On November 30, 2018, the PTAB filed an opinion addressing two procedural issues in Aver Information Inc. v. Pathway Innovations and Technologies, Inc., Case IPR2017-02108, including failure to meet spacing requirements and improper amendment of proposed substitute claims. Despite concerns that APJ Chang raised in her Dissent, the Panel did not deny Patent Owner’s Motion to Amend or Reply in the interest of securing a “just, speedy, and inexpensive resolution.”
The Panel refused to deny Patent Owner’s Motion to Amend for failure to meet spacing requirements because Petitioner did not promptly raise the issue. Patent Owner’s Motion to Amend used one-and-a-half line spacing even though 37 C.F.R. §42.6(a)(2)(iii) required double spacing. Petitioner argued that the Motion to Amend would have exceeded the 25 page limit of §42.24(a)(1)(vi) if it were double spaced. Patent Owner argued its omission was inadvertent and stated that the Motion to Amend would be within the 25 page limit if the claim charts were moved to an appendix. Further, Patent Owner argued that Petitioner was not prejudiced by the oversight and did not promptly raise the issue after becoming aware of it. The Panel agreed with Patent Owner in light of the fact that Petitioner obtained a six day extension for its Opposition, yet still did not raise the issue in a timely fashion.
The Panel also refused to deny Patent Owner’s Reply for improper amendment of proposed substitute claims in the interest of expediting the proceeding. First, the Panel noted that, following Petitioner’s Opposition to the Motion to Amend, Patent Owner submitted a Reply that sought to replace certain original claims with substitute claims. The Panel determined that they could not consider these substitute claims because the original claims were not challenged, and 35 U.S.C. § 316(d)(1)(B) permits amendments only to challenged claims. Second, the Panel noted that Patent Owner attempted to amend the proposed substitute claims in its Reply in order to change their dependencies. The Panel highlighted that, per 37 C.F.R. § 42.121(c), such changes require Board authorization because they are considered additional motions to amend. Nevertheless, the Panel held that, in the interest of expediting the proceeding, they would treat the pertinent portions of the Reply as a request for authorization pursuant to the rule.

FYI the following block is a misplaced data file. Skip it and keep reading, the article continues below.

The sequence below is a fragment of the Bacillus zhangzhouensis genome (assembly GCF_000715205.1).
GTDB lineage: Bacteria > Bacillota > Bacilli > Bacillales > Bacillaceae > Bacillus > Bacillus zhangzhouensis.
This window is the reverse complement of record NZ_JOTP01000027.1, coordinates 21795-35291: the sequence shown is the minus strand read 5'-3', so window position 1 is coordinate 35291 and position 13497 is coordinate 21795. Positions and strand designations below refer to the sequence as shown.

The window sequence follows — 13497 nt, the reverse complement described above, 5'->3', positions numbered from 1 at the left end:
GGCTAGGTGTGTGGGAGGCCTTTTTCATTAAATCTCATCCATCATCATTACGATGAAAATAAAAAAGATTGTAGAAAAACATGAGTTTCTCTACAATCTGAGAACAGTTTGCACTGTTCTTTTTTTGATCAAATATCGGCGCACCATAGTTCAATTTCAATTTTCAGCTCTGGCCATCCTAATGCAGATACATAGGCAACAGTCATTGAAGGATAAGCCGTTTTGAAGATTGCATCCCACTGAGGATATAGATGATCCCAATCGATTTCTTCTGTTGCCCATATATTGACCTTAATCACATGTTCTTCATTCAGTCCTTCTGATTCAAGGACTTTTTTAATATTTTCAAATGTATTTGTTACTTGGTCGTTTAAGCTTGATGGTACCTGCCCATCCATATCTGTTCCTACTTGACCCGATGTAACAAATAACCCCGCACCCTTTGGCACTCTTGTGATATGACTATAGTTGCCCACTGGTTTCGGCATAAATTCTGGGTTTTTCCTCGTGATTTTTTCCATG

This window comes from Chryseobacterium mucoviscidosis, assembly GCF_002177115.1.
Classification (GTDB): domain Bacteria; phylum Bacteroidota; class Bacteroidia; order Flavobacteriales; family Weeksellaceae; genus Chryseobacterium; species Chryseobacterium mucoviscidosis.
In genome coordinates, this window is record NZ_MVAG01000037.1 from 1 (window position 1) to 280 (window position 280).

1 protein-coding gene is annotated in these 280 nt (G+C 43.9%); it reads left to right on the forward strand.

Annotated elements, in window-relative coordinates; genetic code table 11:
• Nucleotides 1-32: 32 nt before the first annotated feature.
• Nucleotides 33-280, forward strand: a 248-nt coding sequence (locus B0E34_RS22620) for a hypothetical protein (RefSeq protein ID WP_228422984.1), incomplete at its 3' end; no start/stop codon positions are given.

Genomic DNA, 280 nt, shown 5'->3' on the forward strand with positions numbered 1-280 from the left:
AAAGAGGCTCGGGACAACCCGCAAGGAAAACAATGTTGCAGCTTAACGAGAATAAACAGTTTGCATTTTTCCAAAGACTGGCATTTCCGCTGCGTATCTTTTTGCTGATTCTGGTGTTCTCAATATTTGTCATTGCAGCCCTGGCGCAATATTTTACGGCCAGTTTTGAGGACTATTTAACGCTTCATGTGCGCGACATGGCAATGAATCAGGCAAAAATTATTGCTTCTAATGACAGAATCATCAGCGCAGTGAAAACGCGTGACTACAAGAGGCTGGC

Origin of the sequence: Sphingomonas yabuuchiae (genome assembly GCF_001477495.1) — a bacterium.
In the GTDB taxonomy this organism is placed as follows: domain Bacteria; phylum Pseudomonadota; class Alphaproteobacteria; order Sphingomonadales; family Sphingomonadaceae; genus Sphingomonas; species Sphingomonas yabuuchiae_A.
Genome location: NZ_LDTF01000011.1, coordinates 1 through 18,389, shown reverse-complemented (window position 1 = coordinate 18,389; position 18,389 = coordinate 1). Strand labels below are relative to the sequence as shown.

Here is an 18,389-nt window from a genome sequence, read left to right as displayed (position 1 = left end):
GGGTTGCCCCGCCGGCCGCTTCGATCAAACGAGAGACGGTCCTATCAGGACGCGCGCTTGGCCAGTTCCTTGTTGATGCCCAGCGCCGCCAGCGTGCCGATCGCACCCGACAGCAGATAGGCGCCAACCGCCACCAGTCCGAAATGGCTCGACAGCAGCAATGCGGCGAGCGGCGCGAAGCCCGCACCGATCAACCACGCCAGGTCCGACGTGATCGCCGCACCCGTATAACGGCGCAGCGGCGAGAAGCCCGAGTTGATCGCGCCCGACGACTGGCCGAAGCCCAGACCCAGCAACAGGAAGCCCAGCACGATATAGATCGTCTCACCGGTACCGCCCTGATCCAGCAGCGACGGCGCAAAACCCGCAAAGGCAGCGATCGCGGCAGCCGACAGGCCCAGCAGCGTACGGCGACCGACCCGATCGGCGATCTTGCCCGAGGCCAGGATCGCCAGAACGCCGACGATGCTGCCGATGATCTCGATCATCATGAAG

In her Dissent, APJ Chang stressed that Patent Owner did not take reasonable steps to remedy its improper filing. She also stressed that Patent Owner did not show good cause to excuse the improper Reply. Accordingly, she respectfully disagreed with the Panel’s waiver of the rule requirements set forth in §§ 42.6(a)(2)(iii), 42.23(b), 42.24(a)(1)(vi), and 42.121(c).
Takeaway – Although Patent Owner’s Motion to Amend and subsequent Reply contained errors, this Panel was willing to waive certain requirements in an effort to encourage promptness and expedite the proceeding. The Panel’s approach reflects the PTAB’s commitment to securing “the just, speedy, and inexpensive resolution of every proceeding” as stated in 37 C.F.R. §42.1. Of course, APJ Chang’s Dissent should serve as caution that not all panels would reach the same decision.